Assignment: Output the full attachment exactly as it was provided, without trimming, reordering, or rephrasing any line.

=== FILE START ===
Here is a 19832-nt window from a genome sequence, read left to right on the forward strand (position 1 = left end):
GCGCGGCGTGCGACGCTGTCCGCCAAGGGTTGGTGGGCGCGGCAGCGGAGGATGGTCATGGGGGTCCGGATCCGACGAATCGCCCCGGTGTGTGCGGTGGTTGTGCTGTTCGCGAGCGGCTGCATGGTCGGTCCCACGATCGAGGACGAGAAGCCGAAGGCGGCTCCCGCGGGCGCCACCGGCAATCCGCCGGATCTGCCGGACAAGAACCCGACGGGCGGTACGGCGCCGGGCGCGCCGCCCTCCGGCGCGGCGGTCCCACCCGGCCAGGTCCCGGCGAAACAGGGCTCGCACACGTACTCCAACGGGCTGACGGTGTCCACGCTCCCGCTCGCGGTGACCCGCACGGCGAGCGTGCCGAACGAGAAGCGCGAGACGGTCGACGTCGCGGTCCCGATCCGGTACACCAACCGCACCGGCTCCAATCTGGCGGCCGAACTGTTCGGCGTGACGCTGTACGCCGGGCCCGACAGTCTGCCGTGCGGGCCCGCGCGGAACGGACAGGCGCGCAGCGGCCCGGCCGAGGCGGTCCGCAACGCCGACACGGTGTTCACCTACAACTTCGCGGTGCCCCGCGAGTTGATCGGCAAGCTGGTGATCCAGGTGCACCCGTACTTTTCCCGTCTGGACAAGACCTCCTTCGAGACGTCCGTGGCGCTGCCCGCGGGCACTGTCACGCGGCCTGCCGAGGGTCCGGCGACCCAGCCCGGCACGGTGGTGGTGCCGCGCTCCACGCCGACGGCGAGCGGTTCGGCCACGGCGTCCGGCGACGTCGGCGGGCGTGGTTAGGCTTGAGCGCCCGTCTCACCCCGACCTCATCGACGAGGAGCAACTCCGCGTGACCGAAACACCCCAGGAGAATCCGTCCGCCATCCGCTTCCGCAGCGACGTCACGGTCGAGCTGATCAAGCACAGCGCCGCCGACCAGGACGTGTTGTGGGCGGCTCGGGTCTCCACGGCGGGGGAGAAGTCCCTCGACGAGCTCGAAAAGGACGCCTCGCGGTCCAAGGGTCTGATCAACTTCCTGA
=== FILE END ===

Here is a 19832-nt window from a genome sequence, read left to right on the forward strand (position 1 = left end):
GCGCGGCGTGCGACGCTGTCCGCCAAGGGTTGGTGGGCGCGGCAGCGGAGGATGGTCATGGGGGTCCGGATCCGACGAATCGCCCCGGTGTGTGCGGTGGTTGTGCTGTTCGCGAGCGGCTGCATGGTCGGTCCCACGATCGAGGACGAGAAGCCGAAGGCGGCTCCCGCGGGCGCCACCGGCAATCCGCCGGATCTGCCGGACAAGAACCCGACGGGCGGTACGGCGCCGGGCGCGCCGCCCTCCGGCGCGGCGGTCCCACCCGGCCAGGTCCCGGCGAAACAGGGCTCGCACACGTACTCCAACGGGCTGACGGTGTCCACGCTCCCGCTCGCGGTGACCCGCACGGCGAGCGTGCCGAACGAGAAGCGCGAGACGGTCGACGTCGCGGTCCCGATCCGGTACACCAACCGCACCGGCTCCAATCTGGCGGCCGAACTGTTCGGCGTGACGCTGTACGCCGGGCCCGACAGTCTGCCGTGCGGGCCCGCGCGGAACGGACAGGCGCGCAGCGGCCCGGCCGAGGCGGTCCGCAACGCCGACACGGTGTTCACCTACAACTTCGCGGTGCCCCGCGAGTTGATCGGCAAGCTGGTGATCCAGGTGCACCCGTACTTTTCCCGTCTGGACAAGACCTCCTTCGAGACGTCCGTGGCGCTGCCCGCGGGCACTGTCACGCGGCCTGCCGAGGGTCCGGCGACCCAGCCCGGCACGGTGGTGGTGCCGCGCTCCACGCCGACGGCGAGCGGTTCGGCCACGGCGTCCGGCGACGTCGGCGGGCGTGGTTAGGCTTGAGCGCCCGTCTCACCCCGACCTCATCGACGAGGAGCAACTCCGCGTGACCGAAACACCCCAGGAGAATCCGTCCGCCATCCGCTTCCGCAGCGACGTCACGGTCGAGCTGATCAAGCACAGCGCCGCCGACCAGGACGTGTTGTGGGCGGCTCGGGTCTCCACGGCGGGGGAGAAGTCCCTCGACGAGCTCGAAAAGGACGCCTCGCGGTCCAAGGGTCTGATCAACTTCCTGA